It's good to be the DM.

Character Creation Night

Of course, the campaign isn't real until character creation night. Here are the characters the players created.

Marty is playing a half-elf druid from the Great Kingdom.
Phil is playing a human paladin from the Great Kingdom.
Rom is playing a catfolk expert planning to become a scout and an evolved catfolk from the Litorian Nation.
Scott is playing an elf bard from the Great Kingdom.
Todd is playing a human fighter from the Great Kingdom.

The catfolk race has a level adjustment of +1. Instead of simply taking away a level, I gave Rom a 1/2 level--in this case a level in expert.

We decided on the catfolk in place of the litorian simply because it is balanced to fit in with standard D&D very well. And the feat Catfolk Pounce allows Rom's character one of the abilities he wanted. I'm still going to include evolved levels for the catfolk.

Phil has agreed to chronicle the story of the characters. Here's the link:


Everyone else is ready and willing to jump in and help out with treasure division, mapping etc. We are ready to go.

What I Learned

I already knew that no battle plan survived contact with the enemy. I have also discovered that no campaign guide survives contact with the players.

No one took one of the new races I offered. Or an incarnum class. Or has any interest in the prestige classes I listed.

Which is fine. This campaign belongs to the players.

I still think the work I put into the player's guide is an important road map. For me. I have an idea of what race goes where, what guilds are out there, and other basics. Even if the players aren't using those bits themselves, the flavor those bits generate will create the backdrop of the world.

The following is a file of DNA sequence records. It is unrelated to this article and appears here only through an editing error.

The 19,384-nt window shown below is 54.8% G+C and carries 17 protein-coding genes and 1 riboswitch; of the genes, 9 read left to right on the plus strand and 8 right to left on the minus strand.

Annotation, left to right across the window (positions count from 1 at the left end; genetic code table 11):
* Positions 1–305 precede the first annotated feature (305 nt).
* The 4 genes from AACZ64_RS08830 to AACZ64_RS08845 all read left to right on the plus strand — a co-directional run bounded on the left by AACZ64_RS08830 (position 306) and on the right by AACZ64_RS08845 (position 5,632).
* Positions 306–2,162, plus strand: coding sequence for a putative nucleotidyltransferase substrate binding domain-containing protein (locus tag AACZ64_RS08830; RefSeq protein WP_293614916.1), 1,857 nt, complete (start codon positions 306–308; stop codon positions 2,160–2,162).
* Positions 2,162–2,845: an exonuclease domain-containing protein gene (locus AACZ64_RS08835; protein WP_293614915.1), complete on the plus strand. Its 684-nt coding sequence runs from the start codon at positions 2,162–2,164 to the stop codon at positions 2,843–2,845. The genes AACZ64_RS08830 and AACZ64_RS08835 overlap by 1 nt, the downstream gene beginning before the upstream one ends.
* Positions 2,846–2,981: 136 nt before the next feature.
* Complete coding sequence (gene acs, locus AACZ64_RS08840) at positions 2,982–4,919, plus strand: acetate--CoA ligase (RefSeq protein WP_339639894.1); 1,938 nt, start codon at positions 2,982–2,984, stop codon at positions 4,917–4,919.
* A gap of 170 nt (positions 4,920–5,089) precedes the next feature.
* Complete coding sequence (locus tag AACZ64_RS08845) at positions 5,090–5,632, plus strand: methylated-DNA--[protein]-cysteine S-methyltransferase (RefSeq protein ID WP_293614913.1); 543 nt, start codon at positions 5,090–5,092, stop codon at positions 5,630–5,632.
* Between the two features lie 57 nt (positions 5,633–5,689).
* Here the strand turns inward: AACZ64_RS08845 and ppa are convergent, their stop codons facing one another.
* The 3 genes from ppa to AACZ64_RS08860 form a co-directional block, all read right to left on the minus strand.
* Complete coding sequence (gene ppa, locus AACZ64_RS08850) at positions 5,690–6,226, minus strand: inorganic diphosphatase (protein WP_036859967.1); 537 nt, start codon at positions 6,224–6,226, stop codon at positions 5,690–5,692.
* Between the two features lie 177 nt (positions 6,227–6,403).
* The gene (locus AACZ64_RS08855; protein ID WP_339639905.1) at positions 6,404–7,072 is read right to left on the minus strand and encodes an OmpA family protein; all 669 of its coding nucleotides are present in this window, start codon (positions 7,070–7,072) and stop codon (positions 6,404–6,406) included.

And I added ideas the players gave me. So far, the catfolk (litorians) and the idea of evolved levels are the only addition but I expect to see more.

That's what makes DMing fun. I never know what is going to happen next.

This Just In

Kevin will play a warforged psion of unknown origins if he can get Fridays off from work. So I got one bite on the ideas that I offered. And no, I didn't bribe Marty into playing a druid (Kevin's first idea for a character)!

Kevin's psion warforged will stick out like a pit fiend in a room full of kobolds. He should have a lot of fun playing the stranger in a strange land. I encouraged him to think of his forged as a protector of the world and its people (Three Laws Safe!). Surely his people will be the same way. Right? I'll be able to tie his finding of his people into a future story arc. And I got to allude to two sci-fi writers in one paragraph.

Oh, and Rom brings beer. Good beer. I see his character growing into a wise and powerful hunter. Mmmm, beer.

Next Time

The first adventure and how it charted the course of an Epic level campaign.

May the Startouched Hunter Guide You (a litorian farewell),

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What do you think?